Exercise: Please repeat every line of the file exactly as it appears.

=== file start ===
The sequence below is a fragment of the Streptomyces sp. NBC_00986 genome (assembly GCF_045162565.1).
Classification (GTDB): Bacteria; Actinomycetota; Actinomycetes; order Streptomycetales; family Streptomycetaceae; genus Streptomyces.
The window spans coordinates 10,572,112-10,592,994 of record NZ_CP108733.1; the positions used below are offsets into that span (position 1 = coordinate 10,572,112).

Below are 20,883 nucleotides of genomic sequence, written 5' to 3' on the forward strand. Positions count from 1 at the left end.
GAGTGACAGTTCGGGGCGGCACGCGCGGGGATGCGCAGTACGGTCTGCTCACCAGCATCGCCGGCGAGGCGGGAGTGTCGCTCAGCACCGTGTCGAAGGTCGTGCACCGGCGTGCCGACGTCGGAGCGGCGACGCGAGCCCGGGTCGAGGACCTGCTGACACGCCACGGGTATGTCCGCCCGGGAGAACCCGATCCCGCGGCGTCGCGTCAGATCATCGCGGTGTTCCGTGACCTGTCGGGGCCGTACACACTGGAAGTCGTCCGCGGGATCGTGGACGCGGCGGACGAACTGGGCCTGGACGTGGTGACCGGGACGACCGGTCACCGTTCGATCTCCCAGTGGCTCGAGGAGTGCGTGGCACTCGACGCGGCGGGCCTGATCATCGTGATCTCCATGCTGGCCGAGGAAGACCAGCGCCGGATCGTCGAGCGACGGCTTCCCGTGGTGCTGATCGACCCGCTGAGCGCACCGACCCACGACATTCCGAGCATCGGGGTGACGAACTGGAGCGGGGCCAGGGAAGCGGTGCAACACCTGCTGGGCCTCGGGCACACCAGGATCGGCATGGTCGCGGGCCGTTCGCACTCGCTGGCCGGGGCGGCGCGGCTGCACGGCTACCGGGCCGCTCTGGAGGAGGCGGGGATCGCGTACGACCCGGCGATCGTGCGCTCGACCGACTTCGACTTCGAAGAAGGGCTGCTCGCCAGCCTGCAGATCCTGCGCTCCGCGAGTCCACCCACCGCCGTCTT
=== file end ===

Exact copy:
The sequence below is a fragment of the Streptomyces sp. NBC_00986 genome (assembly GCF_045162565.1).
Classification (GTDB): Bacteria; Actinomycetota; Actinomycetes; order Streptomycetales; family Streptomycetaceae; genus Streptomyces.
The window spans coordinates 10,572,112-10,592,994 of record NZ_CP108733.1; the positions used below are offsets into that span (position 1 = coordinate 10,572,112).

Below are 20,883 nucleotides of genomic sequence, written 5' to 3' on the forward strand. Positions count from 1 at the left end.
GAGTGACAGTTCGGGGCGGCACGCGCGGGGATGCGCAGTACGGTCTGCTCACCAGCATCGCCGGCGAGGCGGGAGTGTCGCTCAGCACCGTGTCGAAGGTCGTGCACCGGCGTGCCGACGTCGGAGCGGCGACGCGAGCCCGGGTCGAGGACCTGCTGACACGCCACGGGTATGTCCGCCCGGGAGAACCCGATCCCGCGGCGTCGCGTCAGATCATCGCGGTGTTCCGTGACCTGTCGGGGCCGTACACACTGGAAGTCGTCCGCGGGATCGTGGACGCGGCGGACGAACTGGGCCTGGACGTGGTGACCGGGACGACCGGTCACCGTTCGATCTCCCAGTGGCTCGAGGAGTGCGTGGCACTCGACGCGGCGGGCCTGATCATCGTGATCTCCATGCTGGCCGAGGAAGACCAGCGCCGGATCGTCGAGCGACGGCTTCCCGTGGTGCTGATCGACCCGCTGAGCGCACCGACCCACGACATTCCGAGCATCGGGGTGACGAACTGGAGCGGGGCCAGGGAAGCGGTGCAACACCTGCTGGGCCTCGGGCACACCAGGATCGGCATGGTCGCGGGCCGTTCGCACTCGCTGGCCGGGGCGGCGCGGCTGCACGGCTACCGGGCCGCTCTGGAGGAGGCGGGGATCGCGTACGACCCGGCGATCGTGCGCTCGACCGACTTCGACTTCGAAGAAGGGCTGCTCGCCAGCCTGCAGATCCTGCGCTCCGCGAGTCCACCCACCGCCGTCTT